Review: Master Spy

Thanks to 2D platforming and pixel art becoming perhaps more in vogue now than they were in their heyday, there are a metric ton of platformers on the market. As a result, crafting a game that stands out can seem like an impossible task. The folks at TURBOGUN have managed to do just that with this stealth-focused platformer. Stealth has been woven into other genres since the rise of Metal Gear Solid in the late ’90s, but it’s rarely done well outside of top-shelf games like Mark of the Ninja. That game in particularly did easily the best job of anything to date of mixing stealth into a platformer.

Master Spy, unlike MotN, isn’t an action-focused game. It’s very much a defensive man’s game in terms of attacks and that can be a tough concept to wrap one’s mind around. Gamers are used to being offensive-minded, with few games outside of the stealth genre offering up a rewarding experience for trying to stay hidden. Master Spy ups the ante by not giving you a life bar, instead only giving you one hit to live. If you’re seen or attacked by anything, you’ll lose. It’s stern; stern, but fair.

You have two means with which to avoid doom — jumping and the cloak mechanic. A jumps while X activates your cloak. Cloaking makes you invisible to human enemies, but they’ll kill you if you bump into them. Dogs are frequent rivals and they can feel your presence and will pounce in an instant. They give you next to no time to react, while humans can be a bit dense. You can’t just go through cloaked, however, because of how it hampers your movement. You’re a lot slower and carry a lot more weight — so your jump loses about 10% of its distance even if it retains all of its height. You can of course move a lot faster without the cloak, but have a greater risk of getting caught doing so. Even when using the novice difficulty settings, you need to have your reflexes at their peak to succeed.


It’s a game of trial and error that can be frustrating, but is more rewarding than anything else. Its controls are razor-sharp and using either an Xbox 360 or Xbox One pad feels natural for it. You can’t do a lot, but what can be done is done perfectly. Practice is the biggest key to success and persevering feels like a true accomplishment instead of just something you lucked into. Being able to replay stages at any time is a nice feature to improve your skillset and feel like you’ve mastered the game to at least some degree.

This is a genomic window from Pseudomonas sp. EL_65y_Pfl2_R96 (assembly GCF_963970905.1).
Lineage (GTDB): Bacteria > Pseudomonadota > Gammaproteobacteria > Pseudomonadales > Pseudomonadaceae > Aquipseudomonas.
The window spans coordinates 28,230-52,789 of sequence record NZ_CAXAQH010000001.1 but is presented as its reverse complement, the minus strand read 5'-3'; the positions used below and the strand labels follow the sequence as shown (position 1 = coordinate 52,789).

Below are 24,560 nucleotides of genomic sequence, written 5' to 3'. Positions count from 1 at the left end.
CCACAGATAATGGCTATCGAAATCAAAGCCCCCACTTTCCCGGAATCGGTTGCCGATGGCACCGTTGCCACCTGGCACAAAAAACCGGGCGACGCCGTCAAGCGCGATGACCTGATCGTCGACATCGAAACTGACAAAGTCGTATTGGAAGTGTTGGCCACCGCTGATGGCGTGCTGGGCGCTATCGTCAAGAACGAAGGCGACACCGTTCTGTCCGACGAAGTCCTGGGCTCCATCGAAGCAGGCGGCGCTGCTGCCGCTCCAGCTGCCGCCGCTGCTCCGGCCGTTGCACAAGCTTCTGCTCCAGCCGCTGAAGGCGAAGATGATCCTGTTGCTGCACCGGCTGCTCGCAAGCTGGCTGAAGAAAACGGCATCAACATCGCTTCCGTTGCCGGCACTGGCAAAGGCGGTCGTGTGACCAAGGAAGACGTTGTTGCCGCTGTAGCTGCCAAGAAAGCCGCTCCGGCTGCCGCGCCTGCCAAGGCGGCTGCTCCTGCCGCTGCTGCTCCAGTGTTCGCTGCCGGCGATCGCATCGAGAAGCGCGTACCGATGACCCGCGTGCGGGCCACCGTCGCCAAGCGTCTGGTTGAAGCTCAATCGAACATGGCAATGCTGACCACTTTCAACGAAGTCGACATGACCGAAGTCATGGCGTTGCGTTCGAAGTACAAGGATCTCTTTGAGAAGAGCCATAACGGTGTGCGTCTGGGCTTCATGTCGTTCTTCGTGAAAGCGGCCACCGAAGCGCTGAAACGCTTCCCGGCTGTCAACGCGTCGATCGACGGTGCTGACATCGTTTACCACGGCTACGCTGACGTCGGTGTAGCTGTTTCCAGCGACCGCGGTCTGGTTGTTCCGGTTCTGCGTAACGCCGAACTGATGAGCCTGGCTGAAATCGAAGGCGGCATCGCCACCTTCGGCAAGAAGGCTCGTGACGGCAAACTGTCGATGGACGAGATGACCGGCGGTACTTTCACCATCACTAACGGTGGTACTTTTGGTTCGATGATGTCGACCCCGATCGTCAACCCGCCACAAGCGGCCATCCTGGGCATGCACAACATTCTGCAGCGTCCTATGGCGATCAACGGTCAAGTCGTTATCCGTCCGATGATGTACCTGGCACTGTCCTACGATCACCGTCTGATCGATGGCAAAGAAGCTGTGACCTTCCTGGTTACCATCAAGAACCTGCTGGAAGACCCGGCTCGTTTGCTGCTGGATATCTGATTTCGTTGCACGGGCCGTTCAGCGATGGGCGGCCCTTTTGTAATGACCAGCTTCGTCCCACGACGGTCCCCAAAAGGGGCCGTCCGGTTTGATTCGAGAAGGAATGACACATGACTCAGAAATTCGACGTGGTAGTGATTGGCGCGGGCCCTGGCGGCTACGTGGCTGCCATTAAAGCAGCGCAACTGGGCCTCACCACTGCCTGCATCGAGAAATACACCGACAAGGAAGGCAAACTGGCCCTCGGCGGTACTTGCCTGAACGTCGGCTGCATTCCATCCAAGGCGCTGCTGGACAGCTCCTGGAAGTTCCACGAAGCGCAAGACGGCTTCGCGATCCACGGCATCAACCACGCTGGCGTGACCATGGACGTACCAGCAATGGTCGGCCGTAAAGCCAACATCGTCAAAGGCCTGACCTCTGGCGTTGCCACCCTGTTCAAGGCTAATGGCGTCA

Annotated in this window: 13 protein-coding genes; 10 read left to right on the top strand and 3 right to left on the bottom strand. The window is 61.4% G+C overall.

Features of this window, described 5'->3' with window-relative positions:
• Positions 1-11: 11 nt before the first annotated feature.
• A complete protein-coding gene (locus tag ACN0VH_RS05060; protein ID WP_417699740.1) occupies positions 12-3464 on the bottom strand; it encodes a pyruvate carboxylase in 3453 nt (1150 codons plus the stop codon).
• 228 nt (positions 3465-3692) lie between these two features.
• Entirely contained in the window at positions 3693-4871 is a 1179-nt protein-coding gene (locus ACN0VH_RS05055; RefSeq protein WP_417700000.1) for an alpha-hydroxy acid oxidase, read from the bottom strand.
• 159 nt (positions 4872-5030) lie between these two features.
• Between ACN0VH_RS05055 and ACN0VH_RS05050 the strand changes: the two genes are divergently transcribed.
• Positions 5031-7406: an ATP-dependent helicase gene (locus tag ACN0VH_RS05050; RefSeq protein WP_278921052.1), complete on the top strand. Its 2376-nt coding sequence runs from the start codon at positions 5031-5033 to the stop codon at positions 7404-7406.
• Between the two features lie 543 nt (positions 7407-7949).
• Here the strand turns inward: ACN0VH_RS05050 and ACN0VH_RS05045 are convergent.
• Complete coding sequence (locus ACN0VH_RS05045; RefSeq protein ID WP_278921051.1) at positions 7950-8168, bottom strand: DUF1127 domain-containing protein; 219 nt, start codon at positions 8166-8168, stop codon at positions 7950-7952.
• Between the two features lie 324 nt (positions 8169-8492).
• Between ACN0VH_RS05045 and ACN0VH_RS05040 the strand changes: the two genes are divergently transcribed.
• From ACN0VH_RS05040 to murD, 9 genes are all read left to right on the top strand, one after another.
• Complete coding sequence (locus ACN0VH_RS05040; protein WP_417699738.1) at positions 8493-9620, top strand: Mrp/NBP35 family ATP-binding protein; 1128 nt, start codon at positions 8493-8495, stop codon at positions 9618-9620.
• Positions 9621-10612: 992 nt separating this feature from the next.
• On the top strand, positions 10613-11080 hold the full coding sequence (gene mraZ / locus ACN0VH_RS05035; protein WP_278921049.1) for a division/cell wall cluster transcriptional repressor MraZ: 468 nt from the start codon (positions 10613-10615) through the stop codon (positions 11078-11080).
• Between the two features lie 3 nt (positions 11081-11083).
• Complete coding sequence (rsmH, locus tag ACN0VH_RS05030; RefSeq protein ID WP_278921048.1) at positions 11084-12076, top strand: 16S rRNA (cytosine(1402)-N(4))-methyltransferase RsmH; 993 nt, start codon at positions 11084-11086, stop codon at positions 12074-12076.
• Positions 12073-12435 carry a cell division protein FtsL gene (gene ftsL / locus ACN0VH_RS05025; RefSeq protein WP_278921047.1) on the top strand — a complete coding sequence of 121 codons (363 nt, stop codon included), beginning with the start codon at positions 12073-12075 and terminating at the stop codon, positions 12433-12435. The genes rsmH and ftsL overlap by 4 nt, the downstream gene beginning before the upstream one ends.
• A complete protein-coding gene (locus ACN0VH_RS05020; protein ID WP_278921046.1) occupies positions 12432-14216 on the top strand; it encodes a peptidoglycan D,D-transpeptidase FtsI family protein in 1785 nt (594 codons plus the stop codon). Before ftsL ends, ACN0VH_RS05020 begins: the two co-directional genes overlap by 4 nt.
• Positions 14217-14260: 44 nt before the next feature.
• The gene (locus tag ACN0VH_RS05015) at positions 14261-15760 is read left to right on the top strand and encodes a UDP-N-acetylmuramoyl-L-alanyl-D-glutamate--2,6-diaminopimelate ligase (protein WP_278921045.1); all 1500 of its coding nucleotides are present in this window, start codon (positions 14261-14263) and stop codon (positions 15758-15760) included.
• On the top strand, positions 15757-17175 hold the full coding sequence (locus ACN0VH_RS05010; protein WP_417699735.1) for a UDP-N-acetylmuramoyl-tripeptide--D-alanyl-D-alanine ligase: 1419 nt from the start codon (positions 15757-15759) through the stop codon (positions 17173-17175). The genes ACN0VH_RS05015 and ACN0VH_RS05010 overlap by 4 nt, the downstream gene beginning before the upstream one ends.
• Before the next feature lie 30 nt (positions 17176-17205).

Master Spy
‘s concept is lean, but perfectly-executed. It’s a love-letter to the past with its faux-CRT scanlines and sprite art, but manages to feel like more than just a throwback. Sure, there are little homages to the ’80s with the sports cars and the cutscenes are right out of the NES era Tecmo games, but it stands on its own too thanks to the unique premise. It’s got a difficulty level that will tax even people who grew up with the “Nintendo Hard” games of the past, and will probably be a bit too challenging for anyone who even grew up in the SNES era with saving becoming a more common feature.

Beyond “just” being a stealth game with twitch mechanics, it’s also got a precision platformer soul in there too. Without precise platforming, where even half an hour in you’ll need to be pixel-perfect with your falls, jumps, and switches in and out of the cloak, you will be doomed. Playing some Mega Man or Super Meat Boy beforehand is a nice way to get your mind and reflexes sharpened up. If you don’t do that before playing this, death will find you in a hurry. If classic 8-bit games are in your wheelhouse, you’ll find a lot to enjoy in Master Spy.

From an audio/visual perspective, the game succeeds in every major way it needs to. As a twitch game, lush animation isn’t needed. Instead, you get animation that works just well enough to be pleasing to the eye without being so elaborate that it affects the twitch mechanics. The pixel art style is also lush and full of color and life. Each screen, let alone level, feels different from one another and there’s far more color here than was on-screen for most 16-bit games with some impressive little touches like shadows thrown in. The color depth is impressive, and it’s always a joy to see in motion even if you’ll see a “you have failed” screen bathe the screen in red after admiring something one too many times.

RAC’s soundtrack is perfectly in line with 16-bit classics and would be a fun listen outside of the game. Luckily, there’s a version of the game with that included, or you can just get it separately if you so desire. The chiptunes fit the spy movie genre nicely and blend in nicely with the sound effects. They’re loud at times, but the right mix of realistic and 16-bit-sounding. The dog barks in particular are violent, and yet they could also be in a Sega Genesis game and seem right at home there.


Closing Comments:

Master Spy is an expertly-crafted stealth game blended seamlessly with a precision platformer.  It’s a very tough game, but rewarding and one that will have you saying “just one more attempt” over and over — especially as you get past checkpoints and just want to keep soldiering on. This game is not for everyone and if you didn’t grow up on super-hard games that tested every reflect, it probably isn’t going to be a game you enjoy. However, it is an absolute must-buy for anyone who loves a challenge. It controls perfectly, looks and sounds great, and does everything it sets out to do nearly flawlessly.